We live in my very favorite part of LA, Echo Park, right in the middle of one of LA’s biggest parks, Elysian Park, which is also home to Dodger Stadium. The Elysian Fields were the Greek mythological paradise in the afterlife, and as a total mythology nerd I get a little thrill out of that. The Elysian Fields were supposed to be a pastoral haven free from snow and bitter winds, where the earth bore sweet fruit and the sun was always shining. Our Elysian is still very much a city park, though very large and not especially manicured, but compared to the smog and ceaseless traffic of LA, it feels like our own little paradise. We love our neighborhood because it’s very quiet, much greener than the rest of the city, and there’s this great feeling of an older artists’ community, where both the people and the houses are a little more eccentric.

There’s also an abundance of exciting nooks and crannies to explore, thanks in large part to the many “secret staircases” in the area, some of which you can see above. The staircases in Elysian Valley traverse the incredibly steep hills that line Echo Park Avenue (our home!) on both sides. Back in the 1920s, when Echo Park was being developed, the staircases served as direct routes for pedestrians in an age where there were far fewer cars. I was so excited when, during one of our first weeks here, I walked up one of those staircases and found myself in a little secret garden complete with a public swing, pomegranate trees, a babbling stream with a footbridge, and a whole flock of hummingbirds.

LA can be a bit intense sometimes, and neither The Boy nor I think of it as a forever home, but some days, when the sun is shining, and the jasmine flowers perfume the air, and I’m standing on top of a very tall hill looking out all the way to the Hollywood sign, I think, “Well this is nice.”


The First One

Well a very happy holiday to all my fine friends. This was my first Thanksgiving ever away from home. The first time my mom did not force us to go all around the table, each one of us trying to come up with something sillier or more sarcastic to say we were thankful for (well, I’m sure this still happened, I just wasn’t there). The first time I didn’t get to eat matzoh ball soup before turkey dinner, a Schachte family tradition, even when Thanksgiving doesn’t coincide with the first night of Hannukah.

It was just The Boy and me, and our first Thanksgiving together was a little bit old, a little bit new. I cooked all day, just like I have watched my mother do every year. We ate a roast duck, candied butternut squash, two kinds of potatoes (because I have my priorities right), stir-fried green beans, cranberry sauce, and salty honey pie (bring this one to dinner parties; it’s delicious, unbelievably easy, and impressive).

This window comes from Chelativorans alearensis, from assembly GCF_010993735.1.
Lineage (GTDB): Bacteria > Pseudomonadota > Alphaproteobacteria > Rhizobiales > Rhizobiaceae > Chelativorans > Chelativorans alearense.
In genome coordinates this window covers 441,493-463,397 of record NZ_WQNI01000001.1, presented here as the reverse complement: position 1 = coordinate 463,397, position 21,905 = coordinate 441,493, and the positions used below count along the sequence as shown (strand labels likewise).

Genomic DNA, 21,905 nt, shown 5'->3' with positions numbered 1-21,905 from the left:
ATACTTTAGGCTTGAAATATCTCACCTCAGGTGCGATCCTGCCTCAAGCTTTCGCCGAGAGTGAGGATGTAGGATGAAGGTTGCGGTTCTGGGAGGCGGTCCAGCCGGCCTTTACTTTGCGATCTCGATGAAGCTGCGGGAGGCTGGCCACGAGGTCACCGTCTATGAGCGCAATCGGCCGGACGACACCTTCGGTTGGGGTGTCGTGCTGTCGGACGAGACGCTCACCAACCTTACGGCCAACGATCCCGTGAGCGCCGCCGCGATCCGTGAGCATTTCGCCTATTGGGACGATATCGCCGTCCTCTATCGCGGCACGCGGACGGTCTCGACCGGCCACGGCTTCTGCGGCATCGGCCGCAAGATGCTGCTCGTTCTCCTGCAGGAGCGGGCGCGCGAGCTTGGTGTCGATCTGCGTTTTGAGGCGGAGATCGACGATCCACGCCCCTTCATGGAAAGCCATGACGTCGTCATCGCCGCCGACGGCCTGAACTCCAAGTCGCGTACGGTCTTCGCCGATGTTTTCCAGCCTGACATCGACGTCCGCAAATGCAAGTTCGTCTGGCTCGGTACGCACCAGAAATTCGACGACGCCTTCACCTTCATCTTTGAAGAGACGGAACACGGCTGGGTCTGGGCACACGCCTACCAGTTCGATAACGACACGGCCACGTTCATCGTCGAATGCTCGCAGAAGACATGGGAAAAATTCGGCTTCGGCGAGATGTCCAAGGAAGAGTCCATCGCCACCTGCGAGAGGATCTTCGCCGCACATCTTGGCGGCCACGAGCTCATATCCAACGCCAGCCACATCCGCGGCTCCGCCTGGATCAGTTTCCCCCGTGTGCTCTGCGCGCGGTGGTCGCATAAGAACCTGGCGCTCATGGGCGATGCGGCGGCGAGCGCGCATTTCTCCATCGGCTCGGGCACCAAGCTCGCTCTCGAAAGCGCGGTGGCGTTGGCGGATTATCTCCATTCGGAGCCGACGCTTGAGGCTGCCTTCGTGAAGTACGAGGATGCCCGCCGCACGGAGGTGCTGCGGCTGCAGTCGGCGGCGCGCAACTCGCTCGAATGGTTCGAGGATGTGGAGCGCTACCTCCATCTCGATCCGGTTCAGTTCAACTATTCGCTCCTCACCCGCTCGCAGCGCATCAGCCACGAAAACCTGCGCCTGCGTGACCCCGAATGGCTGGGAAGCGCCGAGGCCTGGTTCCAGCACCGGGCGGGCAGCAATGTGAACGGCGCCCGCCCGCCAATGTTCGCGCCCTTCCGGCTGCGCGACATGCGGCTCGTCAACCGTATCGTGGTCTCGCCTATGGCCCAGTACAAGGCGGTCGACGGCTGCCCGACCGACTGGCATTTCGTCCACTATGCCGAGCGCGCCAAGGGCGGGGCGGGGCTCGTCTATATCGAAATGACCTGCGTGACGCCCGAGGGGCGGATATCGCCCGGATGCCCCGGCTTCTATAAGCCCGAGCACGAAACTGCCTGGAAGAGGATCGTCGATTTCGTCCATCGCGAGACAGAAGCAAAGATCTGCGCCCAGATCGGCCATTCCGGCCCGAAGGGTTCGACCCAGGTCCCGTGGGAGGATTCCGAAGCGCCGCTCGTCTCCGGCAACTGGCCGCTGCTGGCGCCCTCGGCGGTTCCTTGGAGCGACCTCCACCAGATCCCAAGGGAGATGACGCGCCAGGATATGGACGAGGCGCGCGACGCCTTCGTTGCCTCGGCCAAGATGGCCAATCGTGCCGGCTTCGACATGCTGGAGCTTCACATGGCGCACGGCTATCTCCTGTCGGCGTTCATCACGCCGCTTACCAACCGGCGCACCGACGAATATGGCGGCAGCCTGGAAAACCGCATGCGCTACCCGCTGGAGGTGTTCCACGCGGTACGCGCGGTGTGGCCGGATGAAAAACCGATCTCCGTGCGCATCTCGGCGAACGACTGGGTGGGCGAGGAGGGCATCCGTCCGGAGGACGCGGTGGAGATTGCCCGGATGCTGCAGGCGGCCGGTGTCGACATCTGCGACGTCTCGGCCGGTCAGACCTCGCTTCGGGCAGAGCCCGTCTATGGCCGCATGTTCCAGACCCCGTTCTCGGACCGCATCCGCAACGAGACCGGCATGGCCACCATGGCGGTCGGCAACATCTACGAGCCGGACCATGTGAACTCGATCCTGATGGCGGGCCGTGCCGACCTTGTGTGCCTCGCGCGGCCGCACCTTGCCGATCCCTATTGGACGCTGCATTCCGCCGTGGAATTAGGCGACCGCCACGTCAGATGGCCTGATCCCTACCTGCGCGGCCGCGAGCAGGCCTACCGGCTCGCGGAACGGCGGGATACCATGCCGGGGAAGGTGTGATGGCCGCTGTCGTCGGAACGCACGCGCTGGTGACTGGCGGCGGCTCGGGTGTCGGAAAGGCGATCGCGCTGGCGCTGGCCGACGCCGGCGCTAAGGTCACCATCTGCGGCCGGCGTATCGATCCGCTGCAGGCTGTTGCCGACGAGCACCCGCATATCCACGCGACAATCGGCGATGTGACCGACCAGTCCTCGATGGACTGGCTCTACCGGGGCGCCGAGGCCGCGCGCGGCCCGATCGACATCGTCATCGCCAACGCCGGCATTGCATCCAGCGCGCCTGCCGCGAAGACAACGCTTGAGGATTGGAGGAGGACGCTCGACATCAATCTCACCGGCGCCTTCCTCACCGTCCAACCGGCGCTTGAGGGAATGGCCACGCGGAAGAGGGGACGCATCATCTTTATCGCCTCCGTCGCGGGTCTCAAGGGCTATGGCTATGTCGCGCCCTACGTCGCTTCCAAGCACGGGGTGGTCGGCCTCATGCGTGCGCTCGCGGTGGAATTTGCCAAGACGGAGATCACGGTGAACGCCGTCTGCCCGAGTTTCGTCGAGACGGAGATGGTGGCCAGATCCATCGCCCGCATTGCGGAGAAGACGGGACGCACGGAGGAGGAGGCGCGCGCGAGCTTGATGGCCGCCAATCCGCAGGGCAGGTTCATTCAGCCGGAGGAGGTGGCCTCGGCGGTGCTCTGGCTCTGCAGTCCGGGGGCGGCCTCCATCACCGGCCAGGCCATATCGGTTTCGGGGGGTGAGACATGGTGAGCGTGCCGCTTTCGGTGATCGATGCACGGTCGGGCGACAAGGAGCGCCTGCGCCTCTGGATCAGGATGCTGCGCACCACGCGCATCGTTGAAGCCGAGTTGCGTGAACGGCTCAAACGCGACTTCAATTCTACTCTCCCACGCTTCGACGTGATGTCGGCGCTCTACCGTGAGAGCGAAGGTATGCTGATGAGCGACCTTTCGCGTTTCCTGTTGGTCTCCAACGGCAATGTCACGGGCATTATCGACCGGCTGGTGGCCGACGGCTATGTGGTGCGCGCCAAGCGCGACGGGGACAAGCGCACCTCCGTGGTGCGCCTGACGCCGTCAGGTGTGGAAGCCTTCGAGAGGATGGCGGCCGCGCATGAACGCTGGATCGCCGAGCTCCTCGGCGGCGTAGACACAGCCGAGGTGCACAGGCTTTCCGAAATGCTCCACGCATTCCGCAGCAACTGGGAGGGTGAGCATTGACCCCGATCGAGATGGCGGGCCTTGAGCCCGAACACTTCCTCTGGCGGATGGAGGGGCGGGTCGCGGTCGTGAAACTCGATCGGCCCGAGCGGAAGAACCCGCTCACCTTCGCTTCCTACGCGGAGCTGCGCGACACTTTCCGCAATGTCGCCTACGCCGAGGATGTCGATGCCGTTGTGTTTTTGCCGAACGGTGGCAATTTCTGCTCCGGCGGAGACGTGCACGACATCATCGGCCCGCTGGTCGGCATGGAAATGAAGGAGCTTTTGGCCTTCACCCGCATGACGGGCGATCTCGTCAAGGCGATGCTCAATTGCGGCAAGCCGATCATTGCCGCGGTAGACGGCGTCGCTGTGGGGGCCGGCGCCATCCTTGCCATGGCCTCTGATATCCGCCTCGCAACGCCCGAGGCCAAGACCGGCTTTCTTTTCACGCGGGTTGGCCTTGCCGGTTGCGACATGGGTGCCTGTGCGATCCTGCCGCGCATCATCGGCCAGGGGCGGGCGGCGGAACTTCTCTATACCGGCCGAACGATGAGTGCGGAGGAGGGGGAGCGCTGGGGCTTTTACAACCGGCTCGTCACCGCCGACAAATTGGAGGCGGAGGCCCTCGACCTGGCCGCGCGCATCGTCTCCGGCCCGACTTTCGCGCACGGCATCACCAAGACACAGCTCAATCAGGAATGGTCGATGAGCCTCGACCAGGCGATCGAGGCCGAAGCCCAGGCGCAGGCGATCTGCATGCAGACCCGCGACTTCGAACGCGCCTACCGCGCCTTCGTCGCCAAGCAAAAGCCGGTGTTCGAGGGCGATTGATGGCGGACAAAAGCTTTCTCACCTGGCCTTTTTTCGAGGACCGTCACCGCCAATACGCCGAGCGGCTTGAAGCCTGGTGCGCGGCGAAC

Five minutes before we sat down to eat, I grabbed a stainless steel pan out of a 400 degree oven with my bare hand. As I stood there, hopping up and down and cursing like a sailor, some small unburned part of me was laughing in the back of my brain. It seemed like the perfect reminder that this was our first time, that we haven’t quite gotten it right yet, that we are so far away from home, and trying our best to do this together, the only way we know how, and still screwing it up sometimes. The Boy went to bandage my hand, and found that we only had electrical tape, so I spent the rest of the night with a big black glob of burn ointment and gaffer’s tape wrapped all around my palm. We don’t have a dining table (hello, 400 square feet), so we ate on the couch while we rewatched Battlestar Galactica. As I sat there, belly full of duck and two kinds of potatoes, mind a little fuzzy from the half a pain killer I’d swallowed, watching the Cylons nuke the entire human race, I turned to The Boy and murmured, “I think this is our new Thanksgiving tradition.”

Photo by Steven Alkire

Etsy Curios

The Boy and I are home again and settling back into our life together. Now that the wedding is over, we finally have time to get the house in order, frame pictures, buy coasters, etc, etc. Basically this means I’ve been spending a lot of time on Etsy, and in my travels I have stumbled upon these delightful gems…

Hand-Operated Automaton: After Hugo came out (based on one my favorite children’s books), who didn’t want their very own automaton? And this one would fit on your coffee table! So convenient!

Framed Luna Moth Pair: Last Christmas, I bought The Boy this beauty, but now I’m eyeing these lovely Lunas as the next piece in our growing collection (I’m also dying for this, but I think The Boy might not approve). Did you know that Luna moths only live for one week? That’s why it’s so rare and special to spot one. The only time I’ve ever seen a Luna was when I saw these guys at a music festival. The moth flew right across the stage just as a burning paper lantern floated by, and it was magical.

Brass Pineapple Champagne Bucket: I can’t really imagine anything more useless than this, so naturally it fills me with the kind of mournful desire that slowly sucks away at your will to live. We have to be very utilitarian in our tiny house, so I think this treasure will have to wait for another home. One day, little pineapple, one day.

Custom Engraved Wood Cutting Board: One of our dear friends gave us something like this as a wedding gift: a beautiful cutting board inlaid with our pig logo. I think I actually gasped when I opened it. This isn’t quite as perfect as ours, but it would make a really sweet wedding present.

Pickle Jar Ukelele: I don’t feel like this really needs any additional explanation.